While many people, former cigarette smokers in particular, may switch over to “e-cigarettes” (or “e-cigs”) or “vapes” because they believe them to be less harmful, the reality is quite different.
Multiple people have suffered serious burns and bodily injuries from e-cigarettes that they have purchased and used. Furthermore, the potential medical consequences and health hazards from e-cigs are not yet fully understood, because the product has not been on the market for long enough.
These smoking devices are fairly new consumer products; they were released throughout the U.S. in 2007. Today, the number of brands, flavors and models is astronomical, especially considering this is a recent product.
E-cigs have been thought of as smoking alternatives because they provide a cloud of vapor after heating a mixture of nicotine, flavor and other chemicals. The product itself is complex: it has a cartridge to hold the formula, an atomizer which is used to supply heat to the formula to then dispense it as a vapor cloud, batteries and more. In other words, it has plenty of parts which could, if not properly regulated and maintained, fail, thus causing serious injuries and burns. And the truth is, this product has failed, and the consequences of that failure have been shouldered by the consumers who were injured by the product.
Safety Research and Strategies, Inc. (SRSI) is a vehicle and product safety organization that provides fact-based research and analysis on damages and injuries sustained from or by a diverse range of consumer products. The SRSI estimates that the e-cig industry is a $2.5 billion dollar conglomerate and that there are approximately 2.5 million e-cig consumers across the United States.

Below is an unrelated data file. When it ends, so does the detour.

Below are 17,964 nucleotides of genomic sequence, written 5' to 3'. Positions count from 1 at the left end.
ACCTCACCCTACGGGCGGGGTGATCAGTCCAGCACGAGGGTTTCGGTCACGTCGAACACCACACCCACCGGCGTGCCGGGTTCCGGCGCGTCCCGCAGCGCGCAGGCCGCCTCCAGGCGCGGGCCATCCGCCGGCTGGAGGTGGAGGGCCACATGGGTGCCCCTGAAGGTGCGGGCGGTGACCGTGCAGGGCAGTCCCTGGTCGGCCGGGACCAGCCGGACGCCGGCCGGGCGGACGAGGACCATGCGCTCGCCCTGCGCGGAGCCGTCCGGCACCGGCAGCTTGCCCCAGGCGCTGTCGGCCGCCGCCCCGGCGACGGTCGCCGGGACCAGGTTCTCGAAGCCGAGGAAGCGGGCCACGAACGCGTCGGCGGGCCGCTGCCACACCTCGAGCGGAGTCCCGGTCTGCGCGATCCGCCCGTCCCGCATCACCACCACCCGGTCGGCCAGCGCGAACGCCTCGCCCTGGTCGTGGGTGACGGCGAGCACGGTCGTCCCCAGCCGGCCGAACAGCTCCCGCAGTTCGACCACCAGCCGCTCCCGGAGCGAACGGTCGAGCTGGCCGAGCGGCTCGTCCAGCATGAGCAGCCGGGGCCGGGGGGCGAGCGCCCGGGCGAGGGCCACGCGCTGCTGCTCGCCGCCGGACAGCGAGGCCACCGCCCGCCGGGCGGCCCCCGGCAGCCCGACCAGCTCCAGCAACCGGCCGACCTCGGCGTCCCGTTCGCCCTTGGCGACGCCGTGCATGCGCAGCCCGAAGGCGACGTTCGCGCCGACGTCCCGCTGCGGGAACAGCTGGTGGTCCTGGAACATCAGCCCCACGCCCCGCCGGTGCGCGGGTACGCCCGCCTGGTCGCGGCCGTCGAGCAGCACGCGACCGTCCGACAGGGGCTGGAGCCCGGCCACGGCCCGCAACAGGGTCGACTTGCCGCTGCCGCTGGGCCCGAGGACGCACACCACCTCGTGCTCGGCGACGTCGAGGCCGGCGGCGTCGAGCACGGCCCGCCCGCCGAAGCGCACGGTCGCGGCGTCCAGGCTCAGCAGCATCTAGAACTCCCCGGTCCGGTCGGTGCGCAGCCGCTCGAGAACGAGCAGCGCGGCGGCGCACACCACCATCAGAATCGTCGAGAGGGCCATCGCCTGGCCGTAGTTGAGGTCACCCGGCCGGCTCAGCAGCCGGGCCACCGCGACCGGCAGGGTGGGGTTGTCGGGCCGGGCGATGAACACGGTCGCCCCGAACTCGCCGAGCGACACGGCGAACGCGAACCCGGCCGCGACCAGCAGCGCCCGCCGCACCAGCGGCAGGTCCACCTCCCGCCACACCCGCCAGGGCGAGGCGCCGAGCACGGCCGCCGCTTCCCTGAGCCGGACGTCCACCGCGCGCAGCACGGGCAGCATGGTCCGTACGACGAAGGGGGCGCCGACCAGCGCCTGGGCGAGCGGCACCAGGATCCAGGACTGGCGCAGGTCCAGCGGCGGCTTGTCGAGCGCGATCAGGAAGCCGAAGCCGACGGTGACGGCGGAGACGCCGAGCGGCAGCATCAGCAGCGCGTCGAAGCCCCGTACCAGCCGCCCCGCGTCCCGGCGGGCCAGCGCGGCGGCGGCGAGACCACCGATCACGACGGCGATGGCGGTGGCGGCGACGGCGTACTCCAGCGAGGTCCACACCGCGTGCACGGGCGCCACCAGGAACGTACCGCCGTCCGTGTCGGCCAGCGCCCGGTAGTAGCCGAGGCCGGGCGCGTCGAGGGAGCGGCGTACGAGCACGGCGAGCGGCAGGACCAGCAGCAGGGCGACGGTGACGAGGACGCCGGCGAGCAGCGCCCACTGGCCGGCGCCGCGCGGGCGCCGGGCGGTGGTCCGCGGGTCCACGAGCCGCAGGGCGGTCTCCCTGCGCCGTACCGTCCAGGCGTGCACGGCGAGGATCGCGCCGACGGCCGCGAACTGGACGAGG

The Food and Drug Administration (FDA) and the U.S. Fire Administration are two agencies which have received complaints on electronic cigarettes. Some of the complaints made to the FDA were in regard to burns from e-cigarettes.
Interestingly, a recent study determined that out of 151 vape explosions, 25 happened while the e-cig was being moved/stored, 69 happened while the e-cig’s battery was charging, 41 occurred while the e-cig was being used and 16 had something to do with removable, external batteries.
While the e-cigarettes are new and exciting to some users, to others they are seriously dangerous and harmful. Furthermore, e-cigs are under minimal regulations and have not yet been cited as under the FDA’s jurisdiction. Although the FDA has published proposals in regards to e-cigarettes, it merely evaluates them as cigarettes and not as electronic, dangerous devices.
Even though the FDA hasn’t been able to regulate e-cigs, the Department of Transportation’s Pipeline and Hazardous Materials Safety Administration has officially released an interim rule that completely disallows e-cigarettes or vapes from being present in checked baggage, as well as prohibiting the charging of their batteries while in-flight or onboard an airplane.
These small steps are being taken to limit the potentially deadly, but certainly dangerous, risks of burns of e-cigarettes.
Philadelphia products liability lawyers at Galfand Berger can help answer your questions. If you or any of your loved were injured due to a faulty or dangerous product and you’d like to contact a lawyer, we here at Galfand Berger, LLP can help. With offices located in Philadelphia, Reading and Bethlehem, we serve clients throughout Pennsylvania and New Jersey. To schedule a consultation, call us at 800-222-8792 or complete our online contact form.